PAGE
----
Turns out there’s a reason it feels like you’re talking to a brick wall.
It’s happened to every woman in a relationship at some point.
You’re in the middle of an intense conversation with your partner, when you realize that he’s totally checked out. His eyes glaze over and he seems to be staring at something in the distance, somewhere far beyond you. He clears his throat and fidgets. In the most extreme cases, he breaks into a sweat and the color drains from his face.
“Are you even listening to me?” you shout in frustration, before stomping off in a huff. Or you might lay into him instead, repeating everything you’ve already said, only at a higher pitch and volume. I’ve reacted in both ways, myself.
The problem with getting angry when your boyfriend or husband doesn’t seem to be listening to you is that your fury will only make it worse. It’s not that he isn’t listening to you: it’s that he truly can’t hear you.
Relationship expert Dr John Gottman calls this phenomenon “flooding,” and it’s one of the top predictors of breakups and divorces, according to his research. Flooding happens when there’s a perceived threat to your safety or well-being, either physical or emotional – and though it happens to both men and women, men are far more susceptible to its effects. (Men: they’re more fragile than you think.)
When your man is flooded, his heart rate soars (note that this is not the same as his heart soaring with joy). An average heart rate for a 30-year-old man is 76 beats per minute; a man experiencing emotional flooding can to out at 165 beats per minute. This causes blood pressure to rise, which can cause nausea, dizziness, and a headache. Breathing becomes shallow and irregular, his mouth goes dry, and his palms start to sweat. His ears ring. In that condition, is it any wonder he can’t hear what you’re saying?
No one can process thoughts clearly in that state. That’s why it seems like your partner isn’t listening to you. It’s not that he doesn’t know how to listen. It’s that he can’t.
An episode of flooding can happen when an old feeling that gets triggered, often from childhood. For example, when I’m upset with my boyfriend about something, I don’t have to yell at him for him to react as if he’s under attack. Just seeing the hurt look on my face is enough to send him right back to when he was a kid and his father would fly into a rage over some small slight. Conflict of any kind is too much for him: he shuts down.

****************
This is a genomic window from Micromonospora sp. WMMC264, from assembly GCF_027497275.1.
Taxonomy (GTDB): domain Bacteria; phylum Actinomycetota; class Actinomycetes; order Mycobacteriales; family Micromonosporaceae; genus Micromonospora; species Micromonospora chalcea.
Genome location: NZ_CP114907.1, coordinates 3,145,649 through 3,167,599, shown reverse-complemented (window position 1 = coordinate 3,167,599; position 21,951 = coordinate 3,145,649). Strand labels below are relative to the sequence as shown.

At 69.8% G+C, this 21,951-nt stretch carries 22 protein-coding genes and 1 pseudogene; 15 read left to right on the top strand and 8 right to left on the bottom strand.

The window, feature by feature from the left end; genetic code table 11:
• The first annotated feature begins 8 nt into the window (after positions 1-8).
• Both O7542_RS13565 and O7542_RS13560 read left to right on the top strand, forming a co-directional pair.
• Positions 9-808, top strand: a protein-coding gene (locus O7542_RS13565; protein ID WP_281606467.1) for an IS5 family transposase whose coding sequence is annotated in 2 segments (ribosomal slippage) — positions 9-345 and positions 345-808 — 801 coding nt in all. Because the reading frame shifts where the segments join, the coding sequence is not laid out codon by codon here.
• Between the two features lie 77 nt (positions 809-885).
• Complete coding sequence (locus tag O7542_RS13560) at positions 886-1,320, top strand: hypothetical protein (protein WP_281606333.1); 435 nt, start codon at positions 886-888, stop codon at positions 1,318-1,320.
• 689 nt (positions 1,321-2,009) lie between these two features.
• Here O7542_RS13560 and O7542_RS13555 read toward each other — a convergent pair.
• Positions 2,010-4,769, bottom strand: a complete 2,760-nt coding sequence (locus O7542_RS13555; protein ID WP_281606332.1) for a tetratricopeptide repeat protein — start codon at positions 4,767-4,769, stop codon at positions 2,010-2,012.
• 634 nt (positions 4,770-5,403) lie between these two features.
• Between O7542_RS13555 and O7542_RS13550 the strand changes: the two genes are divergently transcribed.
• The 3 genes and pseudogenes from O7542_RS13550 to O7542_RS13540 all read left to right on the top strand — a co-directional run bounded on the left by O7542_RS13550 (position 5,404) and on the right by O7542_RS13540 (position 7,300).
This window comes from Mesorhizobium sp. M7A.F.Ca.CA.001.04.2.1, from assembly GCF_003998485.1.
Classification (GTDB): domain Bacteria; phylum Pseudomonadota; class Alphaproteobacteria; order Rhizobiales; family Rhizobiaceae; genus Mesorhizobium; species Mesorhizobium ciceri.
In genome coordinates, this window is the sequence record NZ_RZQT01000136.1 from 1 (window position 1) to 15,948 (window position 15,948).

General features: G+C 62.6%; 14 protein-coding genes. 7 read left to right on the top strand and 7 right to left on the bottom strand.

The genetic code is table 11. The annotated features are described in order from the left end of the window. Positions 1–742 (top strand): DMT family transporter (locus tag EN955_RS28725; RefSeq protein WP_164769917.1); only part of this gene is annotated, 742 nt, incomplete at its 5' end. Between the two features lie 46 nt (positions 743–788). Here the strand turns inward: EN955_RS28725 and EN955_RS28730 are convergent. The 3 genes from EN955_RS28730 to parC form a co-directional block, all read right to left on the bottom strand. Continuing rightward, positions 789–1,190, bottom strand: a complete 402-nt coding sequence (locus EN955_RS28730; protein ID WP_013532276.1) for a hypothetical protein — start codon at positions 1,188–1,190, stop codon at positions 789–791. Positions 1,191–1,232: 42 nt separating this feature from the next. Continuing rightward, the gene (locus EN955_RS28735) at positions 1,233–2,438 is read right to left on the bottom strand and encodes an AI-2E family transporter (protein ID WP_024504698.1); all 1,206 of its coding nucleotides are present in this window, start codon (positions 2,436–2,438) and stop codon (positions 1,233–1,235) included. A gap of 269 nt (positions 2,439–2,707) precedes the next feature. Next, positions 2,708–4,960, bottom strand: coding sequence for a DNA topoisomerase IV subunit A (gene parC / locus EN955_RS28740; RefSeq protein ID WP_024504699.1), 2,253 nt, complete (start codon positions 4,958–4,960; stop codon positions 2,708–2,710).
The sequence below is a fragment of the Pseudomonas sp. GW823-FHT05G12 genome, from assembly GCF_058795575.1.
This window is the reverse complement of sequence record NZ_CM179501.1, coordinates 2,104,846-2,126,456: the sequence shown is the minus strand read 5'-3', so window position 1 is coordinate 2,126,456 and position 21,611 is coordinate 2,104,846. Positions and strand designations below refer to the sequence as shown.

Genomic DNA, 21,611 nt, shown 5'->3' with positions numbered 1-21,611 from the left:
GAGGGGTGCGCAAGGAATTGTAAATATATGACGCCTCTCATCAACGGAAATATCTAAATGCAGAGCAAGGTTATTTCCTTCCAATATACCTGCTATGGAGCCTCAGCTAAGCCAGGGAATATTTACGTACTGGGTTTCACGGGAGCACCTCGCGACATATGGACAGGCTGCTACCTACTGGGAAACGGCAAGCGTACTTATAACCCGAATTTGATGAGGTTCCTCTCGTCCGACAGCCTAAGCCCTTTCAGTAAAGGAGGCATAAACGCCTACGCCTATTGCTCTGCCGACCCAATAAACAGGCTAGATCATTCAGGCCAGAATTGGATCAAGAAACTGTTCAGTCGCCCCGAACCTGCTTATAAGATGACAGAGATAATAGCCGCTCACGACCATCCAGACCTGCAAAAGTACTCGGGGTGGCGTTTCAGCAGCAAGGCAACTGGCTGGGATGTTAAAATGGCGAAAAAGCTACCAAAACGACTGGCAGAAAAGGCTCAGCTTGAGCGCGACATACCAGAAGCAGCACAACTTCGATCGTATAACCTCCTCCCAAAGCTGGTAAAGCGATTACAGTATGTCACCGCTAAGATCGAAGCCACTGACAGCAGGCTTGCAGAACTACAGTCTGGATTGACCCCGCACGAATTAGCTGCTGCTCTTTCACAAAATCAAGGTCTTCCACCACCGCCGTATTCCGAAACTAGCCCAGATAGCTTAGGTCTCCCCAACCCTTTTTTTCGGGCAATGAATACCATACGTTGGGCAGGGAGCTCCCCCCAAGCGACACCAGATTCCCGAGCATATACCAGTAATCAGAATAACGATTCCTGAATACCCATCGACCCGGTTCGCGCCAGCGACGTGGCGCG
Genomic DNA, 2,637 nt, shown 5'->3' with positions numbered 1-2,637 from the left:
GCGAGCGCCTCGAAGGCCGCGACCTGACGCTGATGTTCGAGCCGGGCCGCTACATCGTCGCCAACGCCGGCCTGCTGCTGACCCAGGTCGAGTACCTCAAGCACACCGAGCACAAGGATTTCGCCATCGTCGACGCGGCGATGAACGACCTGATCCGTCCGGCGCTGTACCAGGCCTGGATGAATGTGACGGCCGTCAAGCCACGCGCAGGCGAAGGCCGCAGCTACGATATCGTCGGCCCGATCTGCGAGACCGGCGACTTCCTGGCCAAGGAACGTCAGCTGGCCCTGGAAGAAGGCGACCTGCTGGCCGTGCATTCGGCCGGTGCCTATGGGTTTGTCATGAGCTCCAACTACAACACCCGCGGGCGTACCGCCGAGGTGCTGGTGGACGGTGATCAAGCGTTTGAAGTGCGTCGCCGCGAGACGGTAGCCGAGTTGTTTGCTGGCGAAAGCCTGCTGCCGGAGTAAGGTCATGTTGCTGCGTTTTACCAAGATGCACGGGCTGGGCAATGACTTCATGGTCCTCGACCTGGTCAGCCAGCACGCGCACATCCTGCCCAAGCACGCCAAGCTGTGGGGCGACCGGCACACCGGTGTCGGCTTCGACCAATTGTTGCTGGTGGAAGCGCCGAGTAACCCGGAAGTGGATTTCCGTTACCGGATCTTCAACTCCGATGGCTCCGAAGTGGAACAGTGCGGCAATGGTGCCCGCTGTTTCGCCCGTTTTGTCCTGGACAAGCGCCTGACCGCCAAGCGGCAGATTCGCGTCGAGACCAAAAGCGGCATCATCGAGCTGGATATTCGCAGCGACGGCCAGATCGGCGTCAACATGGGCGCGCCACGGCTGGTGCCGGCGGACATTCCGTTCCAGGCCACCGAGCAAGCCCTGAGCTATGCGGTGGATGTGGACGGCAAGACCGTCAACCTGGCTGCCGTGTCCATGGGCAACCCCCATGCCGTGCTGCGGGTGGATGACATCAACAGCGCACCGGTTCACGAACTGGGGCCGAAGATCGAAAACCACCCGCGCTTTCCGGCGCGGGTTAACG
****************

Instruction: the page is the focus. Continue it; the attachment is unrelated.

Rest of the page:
Flooding can also be purely due to actual circumstances, however. If you’re threatening to leave your partner, or screaming at him, or asking him to change his behavior in a way that feels scary or impossible to him, it’s very likely he’s going to go into fight-or-flight mode, which is exactly what’s going on when a person is flooded. It’s what our ancestors did when confronted with a predator, and what we still do when we’re scared: prepare to fight off the danger, or run away from it. In either case, listening and responding thoughtfully are not on the agenda.
It’s one thing to vow not to do things that upset your partner to the point where he can no longer hear you. But avoiding those triggers can be impossible. Sure, you can stop yelling, refrain from threatening divorce anytime you’re mad, and always strive to fight fair. But if your partner is easily triggered, there may be no way to avoid a flood. Every couple is going to experience conflict now and then: it’s a normal part of life.
Finding dry land
So, how do you know if your partner is flooded? If you’re engaged in some type of conflict, whether it’s a serious discussion or an all-out battle, and your SO seems to be withdrawing, it’s a good bet he’s experiencing flooding. Remember, men get flooded more easily than women, according to Dr. Gottman – and once they’re in that fight-or-flight mode, it takes longer for them to get out of it.
Frustrating as it may be to put your talk (or fight) on hold, it’s more frustrating to keep on hashing it out, only to have your discussion go in circles and not get resolved. The best thing to do when your partner is flooded is to take a break. As soon as your partner is allowed to withdraw from the situation, his heart rate will begin to fall, his breathing will even out, and he’ll begin to return to a normal physiological state.
Gottman recommends taking at least a 20 minute time-out when one or both of you are emotionally flooded. An hour is even better. If it’s late at night, sleep on it. In the wise words of writer Lydia Netzer, “sometimes you need to just go to freakin’ bed.” Sure, there’s some well-worn Bible verse about not letting the sun go down on your wrath.
But, says Netzer, “whoever interpreted this to mean that you should stay up after midnight, tear-stained and petulant, trying to iron out some kind of overtired and breathy accord, was stupid.” She advocates getting some sleep and eating some pancakes in the morning. “Everything will seem better, I swear.”
At least, until the next time a conflict rears its ugly head, and the water begins to rise…
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Comment: Have you ever been too upset to really hear what your partner is saying?